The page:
The SIMNORMAL Procedure

Unconditional Simulation

It is a simple matter to produce an $N(0,1)$ random number, and by stacking k such numbers in a column vector you obtain a vector with independent standard normal components $\bW \sim N_ k(\mb {0},\bI )$. The meaning of the terms independence and randomness in the context of a deterministic algorithm required for the generation of these numbers is somewhat subtle; see Knuth (1973, Vol. 2, Chapter 3) for a discussion of these issues.

Rather than $\bW \sim N_ k(\mb {0},\bI )$, what is required is the generation of a vector $\bZ \sim N_ k(\mb {0},\bV )$—that is,

\[  \bZ = \left[ \begin{array}{c} Z_1\\ Z_2\\ \vdots \\ Z_ k \end{array} \right]  \]

with covariance matrix

\[  \bV = \left( \begin{array}{cccc} \sigma _{11} &  \sigma _{12} &  \cdots &  \sigma _{1k}\\ \sigma _{21} &  \sigma _{22} &  \cdots &  \sigma _{2k}\\ &  \ddots & & \\ \sigma _{k1} &  \sigma _{k2} &  \cdots &  \sigma _{kk} \end{array} \right)  \]


\[  \sigma _{ij} = \mbox{Cov}(Z_ i,Z_ j)  \]

If the covariance matrix is symmetric and positive definite, it has a Cholesky root $\bL $ such that $\bV $ can be factored as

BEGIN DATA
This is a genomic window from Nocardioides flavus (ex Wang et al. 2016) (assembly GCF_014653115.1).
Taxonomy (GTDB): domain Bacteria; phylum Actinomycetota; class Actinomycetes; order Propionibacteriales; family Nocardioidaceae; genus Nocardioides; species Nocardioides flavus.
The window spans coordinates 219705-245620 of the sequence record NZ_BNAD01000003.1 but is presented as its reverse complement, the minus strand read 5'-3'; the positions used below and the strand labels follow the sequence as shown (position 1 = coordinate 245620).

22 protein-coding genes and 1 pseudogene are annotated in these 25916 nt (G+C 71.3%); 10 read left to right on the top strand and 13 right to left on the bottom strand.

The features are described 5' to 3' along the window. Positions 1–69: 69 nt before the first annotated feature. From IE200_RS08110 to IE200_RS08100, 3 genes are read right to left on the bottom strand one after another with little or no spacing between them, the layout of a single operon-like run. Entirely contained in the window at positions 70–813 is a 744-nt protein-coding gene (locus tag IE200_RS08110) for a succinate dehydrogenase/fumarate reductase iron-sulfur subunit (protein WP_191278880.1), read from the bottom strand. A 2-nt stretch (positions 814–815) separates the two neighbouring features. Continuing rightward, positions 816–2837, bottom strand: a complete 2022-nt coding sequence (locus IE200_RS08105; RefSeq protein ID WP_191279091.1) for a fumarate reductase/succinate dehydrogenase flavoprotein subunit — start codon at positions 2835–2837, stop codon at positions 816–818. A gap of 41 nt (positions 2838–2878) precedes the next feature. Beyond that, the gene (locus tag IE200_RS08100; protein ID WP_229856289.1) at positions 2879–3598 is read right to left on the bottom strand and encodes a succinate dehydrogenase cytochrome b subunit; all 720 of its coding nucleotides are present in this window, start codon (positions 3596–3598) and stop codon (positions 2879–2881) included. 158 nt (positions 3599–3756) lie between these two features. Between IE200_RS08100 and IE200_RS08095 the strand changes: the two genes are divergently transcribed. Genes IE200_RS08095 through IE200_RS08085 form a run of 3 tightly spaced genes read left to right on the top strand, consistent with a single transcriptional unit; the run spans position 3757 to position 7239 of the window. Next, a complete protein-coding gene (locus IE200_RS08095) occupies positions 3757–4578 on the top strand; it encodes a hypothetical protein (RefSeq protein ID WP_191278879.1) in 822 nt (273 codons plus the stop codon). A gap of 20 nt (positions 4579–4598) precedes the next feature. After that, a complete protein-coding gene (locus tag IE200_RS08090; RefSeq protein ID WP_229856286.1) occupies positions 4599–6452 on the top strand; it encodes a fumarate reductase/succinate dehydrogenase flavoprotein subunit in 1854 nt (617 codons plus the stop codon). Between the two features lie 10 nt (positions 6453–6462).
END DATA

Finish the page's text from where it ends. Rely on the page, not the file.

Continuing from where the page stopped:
\[  \bV =\bL \bL ’  \]

where $\bL $ is lower triangular. See Ralston and Rabinowitz (1978, Chapter 9, Section 3-3) for details. This vector $\bZ $ can be generated by the transformation $\bZ =\bL \bW $. Note that this is where the assumption of multivariate normality is crucial. If $\bW \sim N_ k(\mb {0},\bI _ k)$, then $\bZ =\bL \bW $ is also normal or Gaussian. The mean of Z is

\[  \mr {E}(\bZ ) = \bL (\mr {E}(\bW )) = 0  \]

and the variance is

\[  \mr {Var}(\bZ ) = \mr {Var}(\bL \bW ) = \mr {E}(\bL \bW \bW ’\bL ’) = \bL ~ \mr {E}(\bW \bW ’)~ \bL ’ = \bL \bL ’ = \bV  \]

Finally, let $Y_ k = Z_ k + \mu _ k$; that is, you add a mean term to each variable $Z_ k$. The covariance structure of the $Y_ k’s$ remains the same. Unconditional simulation is done by simply repeatedly generating k $N(0,1)$ random numbers, stacking them, and performing the transformation

\[  \bW \longmapsto \bZ = \bL \bW \longmapsto \bY = \bZ + \bmu  \]